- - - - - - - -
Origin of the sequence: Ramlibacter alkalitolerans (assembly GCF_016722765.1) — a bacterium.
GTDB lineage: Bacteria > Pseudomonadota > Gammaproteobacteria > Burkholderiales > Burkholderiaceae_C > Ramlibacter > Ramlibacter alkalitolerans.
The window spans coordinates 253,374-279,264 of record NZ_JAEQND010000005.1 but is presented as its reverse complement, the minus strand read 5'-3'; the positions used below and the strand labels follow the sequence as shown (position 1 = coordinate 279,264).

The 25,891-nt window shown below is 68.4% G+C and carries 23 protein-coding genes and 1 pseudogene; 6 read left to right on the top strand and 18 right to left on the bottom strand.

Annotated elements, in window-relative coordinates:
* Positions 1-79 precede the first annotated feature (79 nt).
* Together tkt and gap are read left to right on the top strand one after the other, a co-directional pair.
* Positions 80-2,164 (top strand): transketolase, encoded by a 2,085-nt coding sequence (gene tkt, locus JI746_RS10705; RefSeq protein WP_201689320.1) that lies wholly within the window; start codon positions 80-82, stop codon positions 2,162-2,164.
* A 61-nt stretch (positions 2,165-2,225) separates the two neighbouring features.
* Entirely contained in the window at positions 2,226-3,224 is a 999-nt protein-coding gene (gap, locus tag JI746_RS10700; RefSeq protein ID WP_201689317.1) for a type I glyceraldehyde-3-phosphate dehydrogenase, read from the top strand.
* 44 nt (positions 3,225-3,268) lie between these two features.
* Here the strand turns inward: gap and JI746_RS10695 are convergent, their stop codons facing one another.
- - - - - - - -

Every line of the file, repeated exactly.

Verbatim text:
Origin of the sequence: Ramlibacter alkalitolerans (assembly GCF_016722765.1) — a bacterium.
GTDB lineage: Bacteria > Pseudomonadota > Gammaproteobacteria > Burkholderiales > Burkholderiaceae_C > Ramlibacter > Ramlibacter alkalitolerans.
The window spans coordinates 253,374-279,264 of record NZ_JAEQND010000005.1 but is presented as its reverse complement, the minus strand read 5'-3'; the positions used below and the strand labels follow the sequence as shown (position 1 = coordinate 279,264).

The 25,891-nt window shown below is 68.4% G+C and carries 23 protein-coding genes and 1 pseudogene; 6 read left to right on the top strand and 18 right to left on the bottom strand.

Annotated elements, in window-relative coordinates:
* Positions 1-79 precede the first annotated feature (79 nt).
* Together tkt and gap are read left to right on the top strand one after the other, a co-directional pair.
* Positions 80-2,164 (top strand): transketolase, encoded by a 2,085-nt coding sequence (gene tkt, locus JI746_RS10705; RefSeq protein WP_201689320.1) that lies wholly within the window; start codon positions 80-82, stop codon positions 2,162-2,164.
* A 61-nt stretch (positions 2,165-2,225) separates the two neighbouring features.
* Entirely contained in the window at positions 2,226-3,224 is a 999-nt protein-coding gene (gap, locus tag JI746_RS10700; RefSeq protein ID WP_201689317.1) for a type I glyceraldehyde-3-phosphate dehydrogenase, read from the top strand.
* 44 nt (positions 3,225-3,268) lie between these two features.
* Here the strand turns inward: gap and JI746_RS10695 are convergent, their stop codons facing one another.